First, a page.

Psyche logo

Progression of Depresison

My Story

By Benjamin ReesePublished 6 years ago 3 min read

Every morning at 3:30 I reluctantly roll out of bed and take 150 milligrams of Zoloft, a prescribed anti-depressant that I've been on since the age of 12. Originally I had been prescribed it for anger issues. But throughout my physical development as a young man, the anger that derived from the chaotic environment I was surrounded by eventually morphed into depression. That depression has led me down paths in life that a 21-year-old shouldn't have had to go through. Lack of confidence topped with the fear of loss was more then a cloud above my head, but more so a noose around my neck. My anger was unstable. Every encounter with an individual would require an analysis of their character, and a thought on how to break them. Confrontation was comfortable.

I believe that in my pursuit of confrontation, I was avoiding the one thing I truly feared, which was being alone. In my outward expression of aggression and hostility, I was seeking attention from anyone I could get it from; regardless of the ramifications. I knew that the more time I spent making noise, the less time I'd have to spend in the peace and quiet. I feared the peace and quiet. The peace and quiet was when I had time to reflect. I hated reflecting. All I ever had in my head were times of loss and failure—painful memories I never wanted to confront again. So I raised hell in my youth. I was my own catalyst in my development as a man, and I got everything that came my way with my behavior.

I never acknowledged the idea of depression being a core factor in the downward spiral of my behavior. As I progressed through my teenage years, I began to see a therapist. I was humbled by the support and effort this man put towards me and my development as a human being. He helped me understand why I behaved the way I did, and what I could do to help myself. He suggested writing my thoughts down in journals just like any other therapist would. I took it with a grain of salt and put the thought on the back burners. Then I started to find myself alone a lot. Alone at home. Alone at school. Alone in my mind. This was around my time in college, when my anger had subsided drastically. I was as lost as could be without my anger. I felt numb and vulnerable. That vulnerability became sadness. I would cry randomly throughout the day for absolutely no reason. My anxiety was through the roof. My thoughts raced. There were times I felt that I had no cognitive control over my thoughts or emotions. I was scared.

If it wasn't for these mental breakdowns, I don't think I'd be writing this passage today. When my depression struck to the degree it does, I began to write about the experience I was having. I turned to a pen and paper to cope with my emotions and to try and understand why I was feeling the way I was. Now I have piles of journals under my bed filled with diaries of self-conscience satire. If it wasn't for my depression, I never would have picked up writing as a hobby. If I never picked up writing, I never would have perused my intellectual potential to the degree I have now. Because of depression, I now have goals and aspirations. I know that I will always struggle with depression until the day I die. At least I can say I'm making the best of my situation. Turning negatives to positives.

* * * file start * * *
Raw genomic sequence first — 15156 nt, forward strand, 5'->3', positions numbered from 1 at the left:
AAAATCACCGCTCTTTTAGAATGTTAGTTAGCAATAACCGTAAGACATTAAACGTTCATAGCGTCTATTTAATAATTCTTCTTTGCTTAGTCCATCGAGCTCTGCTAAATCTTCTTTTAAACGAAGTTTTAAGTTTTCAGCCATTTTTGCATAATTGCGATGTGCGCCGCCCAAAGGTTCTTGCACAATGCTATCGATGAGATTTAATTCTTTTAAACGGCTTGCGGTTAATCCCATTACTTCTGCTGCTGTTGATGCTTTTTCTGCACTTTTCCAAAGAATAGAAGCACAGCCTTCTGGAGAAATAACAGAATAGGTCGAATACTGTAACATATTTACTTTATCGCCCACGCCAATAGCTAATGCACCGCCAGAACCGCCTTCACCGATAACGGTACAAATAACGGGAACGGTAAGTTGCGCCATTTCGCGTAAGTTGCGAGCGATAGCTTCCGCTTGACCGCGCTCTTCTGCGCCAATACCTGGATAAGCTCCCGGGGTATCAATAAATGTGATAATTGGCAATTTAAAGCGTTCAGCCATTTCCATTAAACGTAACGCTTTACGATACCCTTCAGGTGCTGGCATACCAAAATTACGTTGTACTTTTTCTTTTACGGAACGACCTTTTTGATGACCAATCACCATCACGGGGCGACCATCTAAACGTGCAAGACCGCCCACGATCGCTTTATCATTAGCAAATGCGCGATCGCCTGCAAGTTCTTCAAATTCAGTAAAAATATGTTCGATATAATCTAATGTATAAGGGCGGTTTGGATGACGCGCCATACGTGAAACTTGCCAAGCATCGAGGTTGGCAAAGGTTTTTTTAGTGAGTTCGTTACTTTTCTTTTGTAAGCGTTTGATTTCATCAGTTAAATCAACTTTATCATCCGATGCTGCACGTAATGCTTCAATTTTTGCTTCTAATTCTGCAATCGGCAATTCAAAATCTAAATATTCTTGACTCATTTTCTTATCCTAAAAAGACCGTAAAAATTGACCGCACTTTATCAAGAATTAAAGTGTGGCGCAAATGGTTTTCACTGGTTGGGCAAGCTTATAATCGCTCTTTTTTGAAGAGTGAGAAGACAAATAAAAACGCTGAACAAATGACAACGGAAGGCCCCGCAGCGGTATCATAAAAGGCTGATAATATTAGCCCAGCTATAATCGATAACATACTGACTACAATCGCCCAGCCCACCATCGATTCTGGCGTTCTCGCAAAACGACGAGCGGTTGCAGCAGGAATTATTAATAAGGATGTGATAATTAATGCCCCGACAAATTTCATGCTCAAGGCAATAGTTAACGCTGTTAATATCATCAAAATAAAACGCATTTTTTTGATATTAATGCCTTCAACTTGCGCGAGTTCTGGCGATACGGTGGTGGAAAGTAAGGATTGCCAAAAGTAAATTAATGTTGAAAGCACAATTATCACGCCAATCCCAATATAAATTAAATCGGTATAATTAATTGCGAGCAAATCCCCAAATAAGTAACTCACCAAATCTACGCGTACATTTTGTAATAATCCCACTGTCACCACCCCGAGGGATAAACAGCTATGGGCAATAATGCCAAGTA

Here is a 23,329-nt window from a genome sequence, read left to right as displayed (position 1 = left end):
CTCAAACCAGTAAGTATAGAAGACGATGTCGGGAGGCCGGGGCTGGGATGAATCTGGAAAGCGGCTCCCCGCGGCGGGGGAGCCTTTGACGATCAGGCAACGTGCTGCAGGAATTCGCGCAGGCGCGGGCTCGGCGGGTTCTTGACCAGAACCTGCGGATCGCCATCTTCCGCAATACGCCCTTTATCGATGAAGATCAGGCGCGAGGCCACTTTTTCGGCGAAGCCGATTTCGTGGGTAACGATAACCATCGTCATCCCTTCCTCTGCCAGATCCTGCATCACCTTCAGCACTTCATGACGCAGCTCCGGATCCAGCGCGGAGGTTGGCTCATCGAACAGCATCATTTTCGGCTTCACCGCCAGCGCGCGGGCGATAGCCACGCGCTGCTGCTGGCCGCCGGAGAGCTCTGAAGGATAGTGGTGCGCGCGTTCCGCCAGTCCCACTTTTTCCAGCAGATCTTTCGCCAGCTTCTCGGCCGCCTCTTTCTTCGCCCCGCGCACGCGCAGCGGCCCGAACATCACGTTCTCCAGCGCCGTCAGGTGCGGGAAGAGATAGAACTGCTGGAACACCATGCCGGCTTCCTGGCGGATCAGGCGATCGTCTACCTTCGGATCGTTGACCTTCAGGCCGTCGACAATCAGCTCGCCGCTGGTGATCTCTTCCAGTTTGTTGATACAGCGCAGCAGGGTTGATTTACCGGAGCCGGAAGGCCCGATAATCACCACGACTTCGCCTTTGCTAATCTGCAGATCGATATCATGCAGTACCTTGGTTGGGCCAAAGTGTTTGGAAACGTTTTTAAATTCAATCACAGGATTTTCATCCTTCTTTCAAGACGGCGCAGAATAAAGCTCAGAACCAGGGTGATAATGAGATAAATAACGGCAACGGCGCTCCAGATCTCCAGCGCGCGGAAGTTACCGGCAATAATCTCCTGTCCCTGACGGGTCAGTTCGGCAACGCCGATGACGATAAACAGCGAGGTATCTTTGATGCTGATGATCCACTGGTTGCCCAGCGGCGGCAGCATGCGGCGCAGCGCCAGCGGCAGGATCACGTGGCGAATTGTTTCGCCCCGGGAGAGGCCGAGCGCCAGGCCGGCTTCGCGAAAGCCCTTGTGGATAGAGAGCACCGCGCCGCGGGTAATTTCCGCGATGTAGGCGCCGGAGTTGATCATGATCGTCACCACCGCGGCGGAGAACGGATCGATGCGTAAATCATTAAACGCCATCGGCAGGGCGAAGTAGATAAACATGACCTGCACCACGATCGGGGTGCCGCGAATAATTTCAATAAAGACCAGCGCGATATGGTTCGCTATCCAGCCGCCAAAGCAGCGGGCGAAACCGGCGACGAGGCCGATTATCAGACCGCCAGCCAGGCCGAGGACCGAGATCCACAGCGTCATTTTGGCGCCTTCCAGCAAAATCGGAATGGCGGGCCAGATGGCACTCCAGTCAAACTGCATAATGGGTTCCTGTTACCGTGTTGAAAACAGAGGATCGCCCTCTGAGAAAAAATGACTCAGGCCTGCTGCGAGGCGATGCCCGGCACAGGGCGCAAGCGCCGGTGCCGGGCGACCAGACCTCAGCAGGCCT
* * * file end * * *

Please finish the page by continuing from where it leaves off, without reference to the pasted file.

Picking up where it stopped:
About the Creator

Benjamin Reese

My degree is in Communications with a focus on Journalism and a minor in Political Science.

Enjoyed the story?
Support the Creator.

Subscribe for free to receive all their stories in your feed. You could also pledge your support or give them a one-off tip, letting them know you appreciate their work.

Subscribe For Free

Reader insights


Excellent work. Looking forward to reading more!

Top insights

  1. Compelling and original writing

    Creative use of language & vocab

  2. Easy to read and follow

    Well-structured & engaging content

  3. Excellent storytelling

    Original narrative & well developed characters

  1. Expert insights and opinions

    Arguments were carefully researched and presented

  2. Eye opening

    Niche topic & fresh perspectives

  3. Heartfelt and relatable

    The story invoked strong personal emotions

  4. On-point and relevant

    Writing reflected the title & theme

Add your insights

Comments (1)

  • Bruce m Houstonabout a year ago

    What a powerful message ben! And thank you for sharing your truth.

Benjamin ReeseWritten by Benjamin Reese

Find us on social media

Miscellaneous links

  • Explore
  • Contact
  • Privacy Policy
  • Terms of Use
  • Support

© 2024 Creatd, Inc. All Rights Reserved.